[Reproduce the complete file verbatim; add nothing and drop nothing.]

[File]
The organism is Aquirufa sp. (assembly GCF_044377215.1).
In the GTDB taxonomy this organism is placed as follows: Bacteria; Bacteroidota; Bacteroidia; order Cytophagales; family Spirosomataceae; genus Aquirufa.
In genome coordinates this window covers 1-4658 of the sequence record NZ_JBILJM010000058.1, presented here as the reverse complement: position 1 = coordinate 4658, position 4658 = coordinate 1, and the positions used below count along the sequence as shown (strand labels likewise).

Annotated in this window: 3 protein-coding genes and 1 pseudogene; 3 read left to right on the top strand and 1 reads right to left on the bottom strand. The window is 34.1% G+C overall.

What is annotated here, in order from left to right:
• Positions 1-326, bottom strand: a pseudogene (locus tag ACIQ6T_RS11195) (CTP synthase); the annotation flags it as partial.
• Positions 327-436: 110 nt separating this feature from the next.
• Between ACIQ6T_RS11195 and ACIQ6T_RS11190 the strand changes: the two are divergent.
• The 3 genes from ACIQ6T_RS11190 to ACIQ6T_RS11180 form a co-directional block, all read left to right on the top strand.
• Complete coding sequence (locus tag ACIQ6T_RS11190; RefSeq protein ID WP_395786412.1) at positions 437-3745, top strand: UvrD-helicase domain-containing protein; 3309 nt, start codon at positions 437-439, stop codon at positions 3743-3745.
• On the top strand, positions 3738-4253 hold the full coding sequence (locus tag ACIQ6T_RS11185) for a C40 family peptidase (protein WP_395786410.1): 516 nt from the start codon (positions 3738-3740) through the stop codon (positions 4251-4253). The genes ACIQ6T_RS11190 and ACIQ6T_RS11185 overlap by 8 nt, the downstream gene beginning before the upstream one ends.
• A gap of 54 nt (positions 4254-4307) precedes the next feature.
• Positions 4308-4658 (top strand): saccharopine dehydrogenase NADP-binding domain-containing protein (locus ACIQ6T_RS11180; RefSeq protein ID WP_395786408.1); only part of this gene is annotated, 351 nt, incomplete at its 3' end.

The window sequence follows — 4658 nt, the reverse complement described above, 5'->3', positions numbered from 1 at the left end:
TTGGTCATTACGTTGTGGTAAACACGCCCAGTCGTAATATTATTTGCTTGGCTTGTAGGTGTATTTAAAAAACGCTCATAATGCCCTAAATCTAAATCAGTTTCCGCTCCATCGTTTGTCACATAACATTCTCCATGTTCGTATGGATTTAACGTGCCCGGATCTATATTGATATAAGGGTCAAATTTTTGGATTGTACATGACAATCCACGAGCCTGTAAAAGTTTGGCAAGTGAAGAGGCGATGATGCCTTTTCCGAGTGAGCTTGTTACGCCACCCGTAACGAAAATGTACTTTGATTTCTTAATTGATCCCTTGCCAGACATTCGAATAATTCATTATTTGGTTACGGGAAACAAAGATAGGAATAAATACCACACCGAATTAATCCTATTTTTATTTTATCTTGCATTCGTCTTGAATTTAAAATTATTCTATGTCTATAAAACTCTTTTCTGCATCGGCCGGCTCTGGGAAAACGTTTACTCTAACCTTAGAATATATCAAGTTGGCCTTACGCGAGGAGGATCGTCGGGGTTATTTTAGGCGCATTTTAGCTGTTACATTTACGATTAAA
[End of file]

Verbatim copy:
The organism is Aquirufa sp. (assembly GCF_044377215.1).
In the GTDB taxonomy this organism is placed as follows: Bacteria; Bacteroidota; Bacteroidia; order Cytophagales; family Spirosomataceae; genus Aquirufa.
In genome coordinates this window covers 1-4658 of the sequence record NZ_JBILJM010000058.1, presented here as the reverse complement: position 1 = coordinate 4658, position 4658 = coordinate 1, and the positions used below count along the sequence as shown (strand labels likewise).

Annotated in this window: 3 protein-coding genes and 1 pseudogene; 3 read left to right on the top strand and 1 reads right to left on the bottom strand. The window is 34.1% G+C overall.

What is annotated here, in order from left to right:
• Positions 1-326, bottom strand: a pseudogene (locus tag ACIQ6T_RS11195) (CTP synthase); the annotation flags it as partial.
• Positions 327-436: 110 nt separating this feature from the next.
• Between ACIQ6T_RS11195 and ACIQ6T_RS11190 the strand changes: the two are divergent.
• The 3 genes from ACIQ6T_RS11190 to ACIQ6T_RS11180 form a co-directional block, all read left to right on the top strand.
• Complete coding sequence (locus tag ACIQ6T_RS11190; RefSeq protein ID WP_395786412.1) at positions 437-3745, top strand: UvrD-helicase domain-containing protein; 3309 nt, start codon at positions 437-439, stop codon at positions 3743-3745.
• On the top strand, positions 3738-4253 hold the full coding sequence (locus tag ACIQ6T_RS11185) for a C40 family peptidase (protein WP_395786410.1): 516 nt from the start codon (positions 3738-3740) through the stop codon (positions 4251-4253). The genes ACIQ6T_RS11190 and ACIQ6T_RS11185 overlap by 8 nt, the downstream gene beginning before the upstream one ends.
• A gap of 54 nt (positions 4254-4307) precedes the next feature.
• Positions 4308-4658 (top strand): saccharopine dehydrogenase NADP-binding domain-containing protein (locus ACIQ6T_RS11180; RefSeq protein ID WP_395786408.1); only part of this gene is annotated, 351 nt, incomplete at its 3' end.

The window sequence follows — 4658 nt, the reverse complement described above, 5'->3', positions numbered from 1 at the left end:
TTGGTCATTACGTTGTGGTAAACACGCCCAGTCGTAATATTATTTGCTTGGCTTGTAGGTGTATTTAAAAAACGCTCATAATGCCCTAAATCTAAATCAGTTTCCGCTCCATCGTTTGTCACATAACATTCTCCATGTTCGTATGGATTTAACGTGCCCGGATCTATATTGATATAAGGGTCAAATTTTTGGATTGTACATGACAATCCACGAGCCTGTAAAAGTTTGGCAAGTGAAGAGGCGATGATGCCTTTTCCGAGTGAGCTTGTTACGCCACCCGTAACGAAAATGTACTTTGATTTCTTAATTGATCCCTTGCCAGACATTCGAATAATTCATTATTTGGTTACGGGAAACAAAGATAGGAATAAATACCACACCGAATTAATCCTATTTTTATTTTATCTTGCATTCGTCTTGAATTTAAAATTATTCTATGTCTATAAAACTCTTTTCTGCATCGGCCGGCTCTGGGAAAACGTTTACTCTAACCTTAGAATATATCAAGTTGGCCTTACGCGAGGAGGATCGTCGGGGTTATTTTAGGCGCATTTTAGCTGTTACATTTACGATTAAA